"It will be different," he said. "We are changing the procedure. It has to be an incremental thing where you go slowly building an agreement. In the past, they started from zero and ended with zero. They started from zero trying to get one hundred."

But this will not be easy. On 16 July, the EU confirmed that it wants to begin negotiating Cypriot accession to the Union, which pleased the Greek Cypriot majority but infuriated the other side, which insists that Turkey be allowed in at the same time.

Never mind that the EU's decision had been expected, and that some EU members have said they will veto Cypriot accession unless the Turks agree; the EU's announcement has given voice to hawkish Turks - like Bulent Ecevit. An elderly nationalist with a famous mistrust for the EU, it was Mr Ecevit who ordered Turkish troops into Cyprus in 1974, after an Athens-inspired coup there threatened union with Greece. On 20 July, as Mr Yilmaz's new deputy prime minister, he announced that, rather than be shoehorned into the EU, Turkish Cyprus will "integrate partially" with Turkey. Last week, Turkey and northern Cyprus agreed to work towards partial integration, in an agreement which called for an Association Council.

The deal came under fire from Britain, America and others. They hope that Mr Ecevit will not influence Mr Yilmaz's policy of detente, nor further strain Turkey's relationship with the EU. If Mr Yilmaz gets his way, they hope, the thaw can continue.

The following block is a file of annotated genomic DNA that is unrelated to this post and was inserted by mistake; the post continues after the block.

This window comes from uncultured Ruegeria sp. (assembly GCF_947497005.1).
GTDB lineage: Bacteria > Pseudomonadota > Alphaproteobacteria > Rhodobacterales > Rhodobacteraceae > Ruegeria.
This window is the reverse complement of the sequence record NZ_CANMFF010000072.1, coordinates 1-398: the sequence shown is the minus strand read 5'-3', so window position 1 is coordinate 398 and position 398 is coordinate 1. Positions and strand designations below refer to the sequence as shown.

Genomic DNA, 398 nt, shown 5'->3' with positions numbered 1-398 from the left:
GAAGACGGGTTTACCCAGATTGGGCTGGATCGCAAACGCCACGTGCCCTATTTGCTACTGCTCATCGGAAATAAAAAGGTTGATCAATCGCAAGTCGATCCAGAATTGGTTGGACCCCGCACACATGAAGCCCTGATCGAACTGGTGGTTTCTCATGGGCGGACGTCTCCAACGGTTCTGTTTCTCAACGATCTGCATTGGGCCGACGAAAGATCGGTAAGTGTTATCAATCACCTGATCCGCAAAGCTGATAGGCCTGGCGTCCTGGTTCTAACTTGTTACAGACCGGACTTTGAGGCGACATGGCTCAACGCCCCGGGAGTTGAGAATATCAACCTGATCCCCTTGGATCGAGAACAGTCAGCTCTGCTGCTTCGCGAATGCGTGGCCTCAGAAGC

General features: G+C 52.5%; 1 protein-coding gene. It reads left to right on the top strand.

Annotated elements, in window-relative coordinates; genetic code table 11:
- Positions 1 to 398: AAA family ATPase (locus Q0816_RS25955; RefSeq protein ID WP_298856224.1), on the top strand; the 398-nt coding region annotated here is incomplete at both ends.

Start your day with The Independent, sign up for daily news emails
Have you tried new the Independent Digital Edition apps?
ebooksA special investigation by Andy McSmith
  • Get to the point
Latest stories from i100
Have you tried new the Independent Digital Edition apps?
Independent Dating

By clicking 'Search' you
are agreeing to our
Terms of Use.

iJobs Job Widget
iJobs General

Sheridan Maine: Finance Analyst

Circa £45,000-£50,000 + benefits: Sheridan Maine: Are you a newly qualified ac...

Sheridan Maine: Accounts Assistant

£12 - £15 Hourly Rate: Sheridan Maine: Are you an experienced Accounts Assista...

Sheridan Maine: Financial Accountant

£150 - £190 Daily Rate: Sheridan Maine: One of London's leading water supplier...

Sheridan Maine: Portfolio Accountant

£30,000 - £35,000 Annual: Sheridan Maine: Are you a Management Accountant with...

Day In a Page

No postcode? No vote

Floating voters

How living on a houseboat meant I didn't officially 'exist'
Louis Theroux's affable Englishman routine begins to wear thin

By Reason of Insanity

Louis Theroux's affable Englishman routine begins to wear thin
Power dressing is back – but no shoulderpads!

Power dressing is back

But banish all thoughts of Eighties shoulderpads
Spanish stone-age cave paintings 'under threat' after being re-opened to the public